May 7, 2008 By Dr. Goh Ban Lee
WITH about 40 local authorities having or about to have new councillors as a result of the change of governments in Kedah, Penang, Perak and Selangor, the selection of councillors has generated considerable attention. Unfortunately, the focus has been on representation while the more important issue -- qualities of good councillors -- has been largely ignored.
In Penang, for instance, the state government is being criticised for appointing only seven councillors from non-governmental organisations (NGOs) when it promised 10 and that out of the seven, five are from business interests.
The Perak state government declared that a third of the councillors would be non-political appointees, preferably "professionals, businessmen and academics".
In Selangor, an 8-8-8 formula has been bandied about, indicating that of the 24 councillors in each of the 12 local councils, there should be eight political appointees, eight representatives from NGOs and eight from among the professions.
While the new state leaders should be commended for looking beyond their parties in the appointment of councillors, the notion that NGOs must be represented in the councils to champion their special interests must be moderated. The hawkers have declared that they should be represented, so have the engineers. Soon, landscape architects, kacang-putih sellers and buskers would be fighting to be represented. There will be no end in accommodating representatives of interest groups.
Councillors should represent all residents, not interest groups.
There is also too much emphasis on appointing professionals. The Local Government Act does state that those "who have achieved distinction in any profession" be appointed as councillors; but it also mentions those in "commerce or industry, or are otherwise capable of representing the interests of their communities".
There are, of course, professionals who are or can be good councillors. While academic achievements are desirable, it is wrong to believe that professional qualifications are crucial factors.
Local council issues are not rocket science or brain surgeries. They are everyday needs: cleanliness, flowing drains, pleasant parks, safe streets, wet markets, convenient shopping centres and food arcades, walkways, parking bays and facilities for the physically handicapped and senior citizens.
As such, an important attribute of good councillors, besides a desire to serve the society, is an understanding of the needs, wants and frustrations of the rate-payers. They must have an approachable demeanour and be able to relate with people of diverse interests.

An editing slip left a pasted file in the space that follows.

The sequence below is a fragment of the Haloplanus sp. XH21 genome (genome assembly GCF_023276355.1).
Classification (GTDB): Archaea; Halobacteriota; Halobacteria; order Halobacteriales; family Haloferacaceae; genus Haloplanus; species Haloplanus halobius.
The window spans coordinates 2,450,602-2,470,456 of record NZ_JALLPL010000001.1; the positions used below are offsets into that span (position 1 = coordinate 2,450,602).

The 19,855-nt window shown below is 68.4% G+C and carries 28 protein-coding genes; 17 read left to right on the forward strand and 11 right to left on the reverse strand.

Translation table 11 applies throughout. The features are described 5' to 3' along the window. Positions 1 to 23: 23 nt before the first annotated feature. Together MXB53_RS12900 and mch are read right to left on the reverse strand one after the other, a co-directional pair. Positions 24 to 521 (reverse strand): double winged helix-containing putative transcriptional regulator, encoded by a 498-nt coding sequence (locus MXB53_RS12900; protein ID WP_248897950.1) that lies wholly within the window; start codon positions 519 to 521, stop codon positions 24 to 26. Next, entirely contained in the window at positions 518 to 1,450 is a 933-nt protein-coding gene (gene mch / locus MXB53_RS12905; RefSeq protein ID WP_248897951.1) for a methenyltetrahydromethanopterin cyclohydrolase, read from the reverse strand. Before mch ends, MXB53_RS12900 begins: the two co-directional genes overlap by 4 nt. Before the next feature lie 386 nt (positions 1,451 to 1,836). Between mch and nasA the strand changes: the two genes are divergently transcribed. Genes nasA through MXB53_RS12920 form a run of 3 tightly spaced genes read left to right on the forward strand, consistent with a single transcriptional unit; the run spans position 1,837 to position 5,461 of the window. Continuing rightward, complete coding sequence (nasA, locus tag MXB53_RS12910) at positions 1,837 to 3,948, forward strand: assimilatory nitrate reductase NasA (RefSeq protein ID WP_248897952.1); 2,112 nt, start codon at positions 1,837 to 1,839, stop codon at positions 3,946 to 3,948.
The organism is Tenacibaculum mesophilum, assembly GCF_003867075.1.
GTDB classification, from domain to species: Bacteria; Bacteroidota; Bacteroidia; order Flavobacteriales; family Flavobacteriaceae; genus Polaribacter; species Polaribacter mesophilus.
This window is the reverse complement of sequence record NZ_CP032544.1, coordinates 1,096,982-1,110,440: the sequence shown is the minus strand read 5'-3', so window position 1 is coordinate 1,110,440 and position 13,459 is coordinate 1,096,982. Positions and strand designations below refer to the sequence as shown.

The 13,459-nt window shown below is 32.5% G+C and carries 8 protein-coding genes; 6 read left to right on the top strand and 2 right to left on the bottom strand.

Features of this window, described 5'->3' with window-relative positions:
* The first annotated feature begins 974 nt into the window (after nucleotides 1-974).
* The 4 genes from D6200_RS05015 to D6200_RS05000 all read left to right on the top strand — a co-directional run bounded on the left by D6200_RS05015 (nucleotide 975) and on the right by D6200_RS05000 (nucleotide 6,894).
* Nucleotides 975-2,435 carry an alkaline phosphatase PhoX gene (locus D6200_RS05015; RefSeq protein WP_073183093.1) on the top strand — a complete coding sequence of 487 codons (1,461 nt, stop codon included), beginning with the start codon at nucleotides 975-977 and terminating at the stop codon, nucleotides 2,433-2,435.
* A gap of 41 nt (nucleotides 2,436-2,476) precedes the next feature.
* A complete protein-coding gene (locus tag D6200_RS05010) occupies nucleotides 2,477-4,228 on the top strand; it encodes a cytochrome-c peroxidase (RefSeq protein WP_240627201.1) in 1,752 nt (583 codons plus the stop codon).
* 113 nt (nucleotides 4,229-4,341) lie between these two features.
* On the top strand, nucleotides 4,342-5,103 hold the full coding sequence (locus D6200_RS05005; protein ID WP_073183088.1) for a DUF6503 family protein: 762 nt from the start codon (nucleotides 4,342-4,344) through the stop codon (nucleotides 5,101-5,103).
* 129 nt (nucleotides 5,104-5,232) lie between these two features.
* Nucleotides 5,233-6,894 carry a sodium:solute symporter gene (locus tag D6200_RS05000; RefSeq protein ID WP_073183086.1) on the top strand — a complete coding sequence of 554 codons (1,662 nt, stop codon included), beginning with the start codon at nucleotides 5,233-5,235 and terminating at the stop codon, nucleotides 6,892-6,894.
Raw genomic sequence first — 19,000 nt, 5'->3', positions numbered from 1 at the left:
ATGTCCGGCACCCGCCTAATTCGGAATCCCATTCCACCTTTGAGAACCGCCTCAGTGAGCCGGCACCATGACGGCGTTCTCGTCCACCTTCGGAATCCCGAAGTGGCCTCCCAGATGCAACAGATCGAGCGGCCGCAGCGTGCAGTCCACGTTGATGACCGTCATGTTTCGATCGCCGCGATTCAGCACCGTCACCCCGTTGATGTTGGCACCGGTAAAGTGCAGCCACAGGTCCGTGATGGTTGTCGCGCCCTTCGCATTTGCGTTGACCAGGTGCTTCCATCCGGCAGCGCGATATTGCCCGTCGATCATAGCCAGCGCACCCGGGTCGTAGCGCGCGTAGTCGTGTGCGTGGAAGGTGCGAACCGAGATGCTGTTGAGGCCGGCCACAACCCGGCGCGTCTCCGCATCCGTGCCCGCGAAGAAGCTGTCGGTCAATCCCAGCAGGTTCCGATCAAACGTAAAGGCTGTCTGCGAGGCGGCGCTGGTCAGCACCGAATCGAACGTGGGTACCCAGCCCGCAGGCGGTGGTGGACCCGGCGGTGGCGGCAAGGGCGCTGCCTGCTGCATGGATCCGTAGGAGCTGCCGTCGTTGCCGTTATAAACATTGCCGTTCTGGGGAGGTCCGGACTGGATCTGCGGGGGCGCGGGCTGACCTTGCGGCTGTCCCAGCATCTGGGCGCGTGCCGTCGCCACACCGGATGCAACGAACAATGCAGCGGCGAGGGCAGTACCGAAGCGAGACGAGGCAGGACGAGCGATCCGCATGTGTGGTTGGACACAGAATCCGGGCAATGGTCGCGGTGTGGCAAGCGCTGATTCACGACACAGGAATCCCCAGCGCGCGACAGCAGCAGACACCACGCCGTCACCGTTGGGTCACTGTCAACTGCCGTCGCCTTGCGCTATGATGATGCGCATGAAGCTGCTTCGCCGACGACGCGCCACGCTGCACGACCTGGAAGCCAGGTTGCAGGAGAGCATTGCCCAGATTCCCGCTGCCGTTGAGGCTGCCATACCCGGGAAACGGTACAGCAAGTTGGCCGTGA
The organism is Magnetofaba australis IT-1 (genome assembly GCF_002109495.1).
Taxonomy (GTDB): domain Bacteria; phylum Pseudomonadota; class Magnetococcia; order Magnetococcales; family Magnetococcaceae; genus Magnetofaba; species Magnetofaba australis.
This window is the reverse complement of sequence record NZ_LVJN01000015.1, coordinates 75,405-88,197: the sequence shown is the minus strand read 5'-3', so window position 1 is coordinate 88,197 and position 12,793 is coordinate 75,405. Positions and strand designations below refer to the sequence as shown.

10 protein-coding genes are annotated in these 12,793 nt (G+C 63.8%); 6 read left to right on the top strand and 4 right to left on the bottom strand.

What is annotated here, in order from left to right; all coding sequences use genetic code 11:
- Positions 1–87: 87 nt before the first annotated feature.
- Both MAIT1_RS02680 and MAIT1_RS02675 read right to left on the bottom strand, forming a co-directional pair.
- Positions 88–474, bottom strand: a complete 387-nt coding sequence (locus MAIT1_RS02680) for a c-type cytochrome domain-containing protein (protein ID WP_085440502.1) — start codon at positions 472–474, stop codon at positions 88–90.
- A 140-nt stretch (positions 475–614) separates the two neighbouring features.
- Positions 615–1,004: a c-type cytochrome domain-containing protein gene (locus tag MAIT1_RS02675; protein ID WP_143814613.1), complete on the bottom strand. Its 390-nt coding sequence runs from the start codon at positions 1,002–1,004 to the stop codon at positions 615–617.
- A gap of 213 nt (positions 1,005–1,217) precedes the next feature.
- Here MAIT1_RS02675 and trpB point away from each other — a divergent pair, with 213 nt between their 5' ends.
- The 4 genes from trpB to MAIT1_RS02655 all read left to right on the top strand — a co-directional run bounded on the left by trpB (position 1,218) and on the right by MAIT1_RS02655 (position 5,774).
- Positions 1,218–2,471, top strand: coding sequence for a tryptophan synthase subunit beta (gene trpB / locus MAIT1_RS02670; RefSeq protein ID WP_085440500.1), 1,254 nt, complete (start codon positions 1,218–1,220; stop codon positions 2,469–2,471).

A good example is Tham Weng Fatt, a DAP appointee in the Penang Island Municipal Council. He has taken an interest in the workings of the council even when it was under the control of Barisan Nasional.
Local councillors are not required to propose technical solutions. These are the jobs of the professional officers or consultants. But they need to have the ability to understand proposals and relate them to the needs of the people. Although this does not require the intelligence of Einstein or PhD. degrees or professional qualifications, it demands basic education, at least an equivalent of Sijil Pelajaran Malaysia.
In this regard, they also need the skills to get their ideas and views accepted. When arguments fail, they must possess the wisdom to compromise and strike a "happy" balance of different needs in a society of diverse interests.
Good councillors must also have the time to attend three to five meetings a week. Then there are the social functions and visits to neglected areas. This does not include the time to read and understand pages of usually boring notes and proposals.
Unfortunately, time is something very precious to successful professionals and businessmen.
Despite their legislative role, there are very few occasions to pass new by-laws or development plans. On the contrary, councillors have been and will be confronted with appeals and pressures to help those who cannot or do not want to comply with municipal rules and regulations. Good councillors need to have the integrity to do what is right.
Sadly, the lack of integrity has led many councillors to interfere with the enforcement of development plans and by-laws. The high incidence of non-compliance with rules and regulations is the biggest factor for less than pleasant urban environment.
The benefits and "costs" of being councillors will have to wait. Meanwhile, it is useful to note that councillors get an allowance of between RM500 and RM1,000 per month. There is no pension or gratuity or local travelling expense. With so many wanting to be councillors, looks like volunteerism is very much alive in Malaysia.
Dr Goh Ban Lee is a retired academic interested in urban governance, housing and urban planning. Comments: mail to:firstname.lastname@example.org.